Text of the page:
What really thwarts Once Upon a Town is Greene's decision to tell the tale not as a historian mightusing the tools of synthesis and imaginative reconstructionbut as a journalist overly enamored with so many seemingly unedited transcripts. Page after page of Once Upon a Town is given over to memories of old-timers whom Greene introduces merely by name and by age, making it difficult to lose one's self in whatever they are saying or the era they have been asked to re-create.
The North Platte Canteen represents an exquisite moment in our nation's history, when perfect strangers treated perfect strangers as best-loved sons, and Bob Greene does a very special thing by putting the fact of the Canteen back into our national consciousness. He could have done so much more, however, to make us believe in the place that it was.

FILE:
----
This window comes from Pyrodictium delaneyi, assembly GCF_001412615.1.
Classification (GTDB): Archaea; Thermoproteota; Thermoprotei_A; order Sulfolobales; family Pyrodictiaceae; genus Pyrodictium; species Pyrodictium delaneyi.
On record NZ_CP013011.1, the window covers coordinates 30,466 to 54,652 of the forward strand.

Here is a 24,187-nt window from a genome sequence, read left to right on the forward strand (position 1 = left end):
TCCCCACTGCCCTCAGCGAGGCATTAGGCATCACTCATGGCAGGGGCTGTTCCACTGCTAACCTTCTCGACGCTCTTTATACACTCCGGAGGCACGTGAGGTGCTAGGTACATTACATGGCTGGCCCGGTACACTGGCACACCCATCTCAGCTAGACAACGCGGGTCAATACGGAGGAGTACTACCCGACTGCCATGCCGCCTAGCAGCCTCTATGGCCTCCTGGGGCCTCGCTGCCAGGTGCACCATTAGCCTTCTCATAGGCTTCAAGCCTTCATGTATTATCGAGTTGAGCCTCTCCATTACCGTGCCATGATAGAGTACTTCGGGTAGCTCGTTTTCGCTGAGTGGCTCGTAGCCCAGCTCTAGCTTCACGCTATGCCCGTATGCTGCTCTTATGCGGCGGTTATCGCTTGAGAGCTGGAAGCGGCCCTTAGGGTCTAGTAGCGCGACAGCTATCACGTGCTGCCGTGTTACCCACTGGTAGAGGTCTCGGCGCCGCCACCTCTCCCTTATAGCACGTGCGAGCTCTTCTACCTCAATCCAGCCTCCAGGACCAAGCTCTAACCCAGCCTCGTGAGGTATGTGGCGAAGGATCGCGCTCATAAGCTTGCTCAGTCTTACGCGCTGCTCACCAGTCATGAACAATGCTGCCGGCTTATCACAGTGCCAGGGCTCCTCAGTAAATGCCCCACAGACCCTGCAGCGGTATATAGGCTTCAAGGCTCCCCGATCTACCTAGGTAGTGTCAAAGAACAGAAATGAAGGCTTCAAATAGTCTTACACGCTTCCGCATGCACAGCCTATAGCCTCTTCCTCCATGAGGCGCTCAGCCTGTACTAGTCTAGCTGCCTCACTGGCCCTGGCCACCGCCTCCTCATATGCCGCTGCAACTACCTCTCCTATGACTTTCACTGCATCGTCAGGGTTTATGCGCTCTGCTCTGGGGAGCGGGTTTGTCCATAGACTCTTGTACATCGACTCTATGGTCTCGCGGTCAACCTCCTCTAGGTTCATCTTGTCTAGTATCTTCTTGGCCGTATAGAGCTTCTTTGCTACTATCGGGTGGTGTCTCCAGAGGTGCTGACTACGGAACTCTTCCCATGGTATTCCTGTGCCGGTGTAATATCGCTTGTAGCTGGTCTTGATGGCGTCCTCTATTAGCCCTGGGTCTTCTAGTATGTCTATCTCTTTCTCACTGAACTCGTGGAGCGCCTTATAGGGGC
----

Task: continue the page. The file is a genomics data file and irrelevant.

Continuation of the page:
Chicago Tribune columnist Greene (Duty) provides a moving, detailed remembrance of North Platte, Neb., and its residents' selfless contribution to the war effort during WWII. The town, located in the middle of the middle of the country, was situated on the rail line to western military bases. Ignited by a letter printed in a local newspaper, the town's residents organized a canteen for soldiers headed for the front lines, bringing food, cigarettes and magazines. Greene interviews locals, war veterans and former residents, offering a genuine but unsentimental glimpse of Americana. LaVon Fairley Kemper remembers one volunteer who learned that her son had been killed in combat, yet said, I can't help my son, but I can help someone else's son. For the soldiers, Greene writes, the canteen and the townspeople's welcome was indicative of the nation's sacrifice, a point driven home in several memorable anecdotes. The young soldiers saw the brief stop in North Platte as one last chance to be carefree, an opportunity to jitterbug and flirt with the fresh-faced teenaged girls for a safe, fleeting moment. Beyond the wartime recollections, Greene reflects on his travels in the region, skillfully chronicling its citizens, evolution and love for its past, using the intimate, engaging writing style familiar to readers of his syndicated column. Those intrigued with WWII lore will find this well-crafted book an entertaining snapshot of a simpler, kinder America. Greene's skill makes this homage not just a time capsule but a work that will strike a resonating chord in those seeking to remember the generosity and selflessness of many when faced with adversity and peril. Agent, Eric Simonoff, Janklow & Nesbit. (June 3) Forecast: With a history of writing bestsellers, Greene will make the best of an extended tour in Nebraska and the Midwest to generate grassroots interest in this feel-good chronicle of wartime America. Faithful readers of his column and books will snatch this up, inspired by the current patriotic mood. Copyright 2002 Cahners Business Information.